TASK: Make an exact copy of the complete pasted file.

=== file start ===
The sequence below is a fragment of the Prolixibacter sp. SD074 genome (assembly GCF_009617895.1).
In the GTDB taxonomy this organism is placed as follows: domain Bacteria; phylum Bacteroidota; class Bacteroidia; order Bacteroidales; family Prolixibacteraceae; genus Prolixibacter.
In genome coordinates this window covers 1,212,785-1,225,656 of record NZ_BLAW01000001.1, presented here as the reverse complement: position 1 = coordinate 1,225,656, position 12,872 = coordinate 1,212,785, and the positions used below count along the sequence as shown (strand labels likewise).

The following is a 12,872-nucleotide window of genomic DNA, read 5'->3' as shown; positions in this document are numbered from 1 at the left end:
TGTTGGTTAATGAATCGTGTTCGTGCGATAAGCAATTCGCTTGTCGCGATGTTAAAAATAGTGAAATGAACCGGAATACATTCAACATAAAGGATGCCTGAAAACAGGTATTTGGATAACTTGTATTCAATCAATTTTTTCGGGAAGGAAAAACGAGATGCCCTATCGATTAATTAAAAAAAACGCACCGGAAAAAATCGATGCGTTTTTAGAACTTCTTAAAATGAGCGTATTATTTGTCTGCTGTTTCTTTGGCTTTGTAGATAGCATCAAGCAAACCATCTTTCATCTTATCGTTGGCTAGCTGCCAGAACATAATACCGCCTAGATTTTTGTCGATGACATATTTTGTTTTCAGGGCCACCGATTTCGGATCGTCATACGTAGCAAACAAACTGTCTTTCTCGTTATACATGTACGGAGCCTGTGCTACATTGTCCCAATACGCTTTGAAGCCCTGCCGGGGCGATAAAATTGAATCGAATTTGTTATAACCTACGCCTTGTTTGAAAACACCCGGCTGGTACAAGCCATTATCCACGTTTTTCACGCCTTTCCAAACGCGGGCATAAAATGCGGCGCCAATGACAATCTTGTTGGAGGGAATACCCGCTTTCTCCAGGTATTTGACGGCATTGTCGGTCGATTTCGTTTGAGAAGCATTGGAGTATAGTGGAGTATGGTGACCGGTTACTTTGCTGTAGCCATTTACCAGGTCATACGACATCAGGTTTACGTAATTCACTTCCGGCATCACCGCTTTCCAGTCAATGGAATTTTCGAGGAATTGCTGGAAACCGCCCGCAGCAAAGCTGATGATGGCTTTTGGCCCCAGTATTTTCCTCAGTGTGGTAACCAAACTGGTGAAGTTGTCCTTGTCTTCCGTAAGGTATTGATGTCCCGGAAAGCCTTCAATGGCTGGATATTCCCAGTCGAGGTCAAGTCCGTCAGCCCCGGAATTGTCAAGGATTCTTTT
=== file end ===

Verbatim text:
The sequence below is a fragment of the Prolixibacter sp. SD074 genome (assembly GCF_009617895.1).
In the GTDB taxonomy this organism is placed as follows: domain Bacteria; phylum Bacteroidota; class Bacteroidia; order Bacteroidales; family Prolixibacteraceae; genus Prolixibacter.
In genome coordinates this window covers 1,212,785-1,225,656 of record NZ_BLAW01000001.1, presented here as the reverse complement: position 1 = coordinate 1,225,656, position 12,872 = coordinate 1,212,785, and the positions used below count along the sequence as shown (strand labels likewise).

The following is a 12,872-nucleotide window of genomic DNA, read 5'->3' as shown; positions in this document are numbered from 1 at the left end:
TGTTGGTTAATGAATCGTGTTCGTGCGATAAGCAATTCGCTTGTCGCGATGTTAAAAATAGTGAAATGAACCGGAATACATTCAACATAAAGGATGCCTGAAAACAGGTATTTGGATAACTTGTATTCAATCAATTTTTTCGGGAAGGAAAAACGAGATGCCCTATCGATTAATTAAAAAAAACGCACCGGAAAAAATCGATGCGTTTTTAGAACTTCTTAAAATGAGCGTATTATTTGTCTGCTGTTTCTTTGGCTTTGTAGATAGCATCAAGCAAACCATCTTTCATCTTATCGTTGGCTAGCTGCCAGAACATAATACCGCCTAGATTTTTGTCGATGACATATTTTGTTTTCAGGGCCACCGATTTCGGATCGTCATACGTAGCAAACAAACTGTCTTTCTCGTTATACATGTACGGAGCCTGTGCTACATTGTCCCAATACGCTTTGAAGCCCTGCCGGGGCGATAAAATTGAATCGAATTTGTTATAACCTACGCCTTGTTTGAAAACACCCGGCTGGTACAAGCCATTATCCACGTTTTTCACGCCTTTCCAAACGCGGGCATAAAATGCGGCGCCAATGACAATCTTGTTGGAGGGAATACCCGCTTTCTCCAGGTATTTGACGGCATTGTCGGTCGATTTCGTTTGAGAAGCATTGGAGTATAGTGGAGTATGGTGACCGGTTACTTTGCTGTAGCCATTTACCAGGTCATACGACATCAGGTTTACGTAATTCACTTCCGGCATCACCGCTTTCCAGTCAATGGAATTTTCGAGGAATTGCTGGAAACCGCCCGCAGCAAAGCTGATGATGGCTTTTGGCCCCAGTATTTTCCTCAGTGTGGTAACCAAACTGGTGAAGTTGTCCTTGTCTTCCGTAAGGTATTGATGTCCCGGAAAGCCTTCAATGGCTGGATATTCCCAGTCGAGGTCAAGTCCGTCAGCCCCGGAATTGTCAAGGATTCTTTT